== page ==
Identification, Images, & Information
For Insects, Spiders & Their Kin
For the United States & Canada
Clickable Guide
Moths Butterflies Flies Caterpillars Flies Dragonflies Flies Mantids Cockroaches Bees and Wasps Walkingsticks Earwigs Ants Termites Hoppers and Kin Hoppers and Kin Beetles True Bugs Fleas Grasshoppers and Kin Ticks Spiders Scorpions Centipedes Millipedes

Upcoming Events

Discussion of 2018 gathering

Photos of insects and people from the 2015 gathering in Wisconsin, July 10-12

Photos of insects and people from the 2014 gathering in Virginia, June 4-7.

Photos of insects and people from the 2013 gathering in Arizona, July 25-28

Photos of insects and people from the 2012 gathering in Alabama

Photos of insects and people from the 2011 gathering in Iowa

Photos from the 2010 Workshop in Grinnell, Iowa

Photos from the 2009 gathering in Washington

Do any insects spend their entire lives underwater?

I received a question from one of my students and it stumped me. Maybe someone out there knows. Do any insects spend their entire life underwater? I am sure there is some somewhere since anything you can imagine it seems an insect is doing.

seal lice, Echinophthiriidae. They do not need to ever leave the water, but they can find and stay in air pockets in the fur of their hosts.

Very Interesting
Very Interesting

I don't know about insects but a spider Argyroneta aquatica

More on aquatic insects
Here's a summary of information I got from an acquaintance, Jerry Freilich, the former Research Coordinator at Olympic National Park and an aquatic insect ecologist, who passed the question on to Boris C. Kondratieff, Professor of Entomology and Director, C. P. Gillette Museum of Arthropod Diversity at Colorado State University.

Jerry's comment was that he thought all insects would emerge from water to disperse and mate, even if that's only 1% of their lifespan.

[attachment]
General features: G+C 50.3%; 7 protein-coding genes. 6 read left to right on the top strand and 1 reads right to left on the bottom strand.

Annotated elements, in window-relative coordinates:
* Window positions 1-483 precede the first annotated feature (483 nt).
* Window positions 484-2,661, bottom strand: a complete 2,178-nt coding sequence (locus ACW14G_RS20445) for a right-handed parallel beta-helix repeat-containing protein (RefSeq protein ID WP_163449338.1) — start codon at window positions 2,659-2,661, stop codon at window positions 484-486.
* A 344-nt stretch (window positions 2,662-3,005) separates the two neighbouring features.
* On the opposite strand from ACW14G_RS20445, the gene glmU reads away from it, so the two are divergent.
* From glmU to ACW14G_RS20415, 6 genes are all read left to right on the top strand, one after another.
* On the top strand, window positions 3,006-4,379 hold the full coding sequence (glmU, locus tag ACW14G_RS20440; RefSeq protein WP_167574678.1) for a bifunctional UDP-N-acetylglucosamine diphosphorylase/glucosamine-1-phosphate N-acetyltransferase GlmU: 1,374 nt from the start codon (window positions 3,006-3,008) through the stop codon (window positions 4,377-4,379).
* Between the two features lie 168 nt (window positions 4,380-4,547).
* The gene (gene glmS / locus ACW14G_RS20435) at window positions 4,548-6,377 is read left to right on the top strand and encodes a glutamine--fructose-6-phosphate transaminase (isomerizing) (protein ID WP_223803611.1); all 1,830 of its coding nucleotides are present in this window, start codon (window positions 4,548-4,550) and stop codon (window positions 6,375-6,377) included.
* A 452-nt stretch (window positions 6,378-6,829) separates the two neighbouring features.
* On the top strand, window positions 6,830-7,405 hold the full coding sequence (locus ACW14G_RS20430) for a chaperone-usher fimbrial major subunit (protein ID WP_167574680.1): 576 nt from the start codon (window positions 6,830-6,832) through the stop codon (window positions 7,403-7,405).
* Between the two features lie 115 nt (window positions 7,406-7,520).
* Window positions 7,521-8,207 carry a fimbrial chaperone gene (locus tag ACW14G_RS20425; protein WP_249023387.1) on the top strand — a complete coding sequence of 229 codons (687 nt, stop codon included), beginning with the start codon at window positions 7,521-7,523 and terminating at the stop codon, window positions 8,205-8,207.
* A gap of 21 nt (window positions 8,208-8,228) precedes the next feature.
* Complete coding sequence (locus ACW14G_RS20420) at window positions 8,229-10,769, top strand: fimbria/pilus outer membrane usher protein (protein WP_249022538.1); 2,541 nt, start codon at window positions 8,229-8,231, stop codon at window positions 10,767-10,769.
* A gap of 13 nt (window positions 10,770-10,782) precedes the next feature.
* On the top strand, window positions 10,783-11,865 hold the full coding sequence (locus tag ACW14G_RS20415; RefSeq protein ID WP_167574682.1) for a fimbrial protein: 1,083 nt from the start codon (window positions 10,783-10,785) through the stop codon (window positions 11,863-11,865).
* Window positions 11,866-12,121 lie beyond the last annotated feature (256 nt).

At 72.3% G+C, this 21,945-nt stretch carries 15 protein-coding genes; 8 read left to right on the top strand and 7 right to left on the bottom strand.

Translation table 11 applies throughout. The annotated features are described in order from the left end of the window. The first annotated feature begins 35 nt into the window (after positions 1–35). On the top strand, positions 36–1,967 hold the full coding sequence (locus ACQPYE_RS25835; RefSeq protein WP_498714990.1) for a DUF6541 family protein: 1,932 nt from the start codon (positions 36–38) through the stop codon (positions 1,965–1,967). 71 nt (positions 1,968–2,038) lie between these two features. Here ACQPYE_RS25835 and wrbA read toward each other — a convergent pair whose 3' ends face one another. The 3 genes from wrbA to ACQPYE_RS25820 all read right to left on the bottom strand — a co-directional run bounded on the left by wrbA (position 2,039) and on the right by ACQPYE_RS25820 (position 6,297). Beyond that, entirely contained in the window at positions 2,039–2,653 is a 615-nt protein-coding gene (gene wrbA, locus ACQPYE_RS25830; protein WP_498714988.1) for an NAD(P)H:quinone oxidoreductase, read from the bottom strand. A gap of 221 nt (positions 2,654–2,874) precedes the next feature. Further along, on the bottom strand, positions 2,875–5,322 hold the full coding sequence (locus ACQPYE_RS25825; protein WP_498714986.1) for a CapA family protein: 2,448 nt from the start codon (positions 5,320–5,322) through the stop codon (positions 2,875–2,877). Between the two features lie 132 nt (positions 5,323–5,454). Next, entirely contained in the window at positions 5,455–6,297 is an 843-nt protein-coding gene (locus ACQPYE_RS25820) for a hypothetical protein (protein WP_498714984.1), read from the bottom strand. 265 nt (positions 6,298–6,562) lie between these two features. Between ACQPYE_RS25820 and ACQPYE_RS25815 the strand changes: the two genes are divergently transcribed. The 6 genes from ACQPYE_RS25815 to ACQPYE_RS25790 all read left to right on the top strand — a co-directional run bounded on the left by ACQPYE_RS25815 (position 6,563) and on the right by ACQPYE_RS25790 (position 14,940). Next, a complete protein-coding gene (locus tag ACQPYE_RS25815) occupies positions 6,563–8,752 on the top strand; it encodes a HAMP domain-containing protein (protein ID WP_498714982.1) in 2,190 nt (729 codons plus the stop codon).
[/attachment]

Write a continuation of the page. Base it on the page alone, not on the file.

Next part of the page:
Dr. Kondratieff wrote:
"Probably the longest lived underwater insect are adult Elmidae, the riffle beetles, supposedly adults can live for 9 years or more under water. Mating is still during a short terrestrial existence (see Elliott, J. M. 2008. The ecology of riffle beetles (Coleoptera: Elmidae) Freshwater Reviews 1: 189-203.). The stonefly genus Pteronarcys aquatic nymphal lifespan and development is 4 years for several species studied. Dytiscidae beetles, predaceous diving beetles mate underwater (see Miller, K. B. and J. Bergsten. 2016. Diving beetles of the world. John Hopkins University press, Baltimore, Maryland)"

Very Nice
Wow! that is very nice. Thank you so much for that info. I earned a lot!

Aquatic Insects
I guess it depends on what you mean by "entire life" and "underwater."

Here are a few resources:

“Insects can’t live in water. Although no insect species lives its whole life-cycle in water without access to air, many insect species pass their nymphal stage in freshwater, breathing with gills.”

In this case, they mean that oxygen is exchanged across the very thin cuticle of gills between water on the outside and air in the tracheae.

In case the Google Books link breaks:

Oxygen diffusion
R.F. Chapman's The Insects Structure and Function (my copy is 1971) has a chapter on respiration in aquatic insects. There's no statement in that chapter that gives an absolute answer to the original question.

A correction to my comment about oxygen diffusion, though:
insects do get some oxygen by diffusion across the cuticle from water to hemolymph. Diffusion of oxygen in hemolymph is slow by comparison to diffusion in air in the tracheoles, however. Some small first instar Dipteran larvae may get all their oxygen with this method, as their tracheoles are filled with fluid.

Thank You
Yes, very interesting and informative. I will pass the information on. However, I think part of the question related to the fact that many larval and nymphal stages were under water while the adult was often terrestrial. Do you know of any that spend all stages of their life underwater?

all stages underwater
No, but maybe someone on bugguide will. I have one more resource I'll try.

To clarify what I wrote above, insects exchange oxygen across cuticle, but always from water to air. Real aquatic animals, like fish and crustaceans exchange oxygen across a membrane from water to bodily fluids.

Comment viewing options
Select your preferred way to display the comments and click 'Save settings' to activate your changes.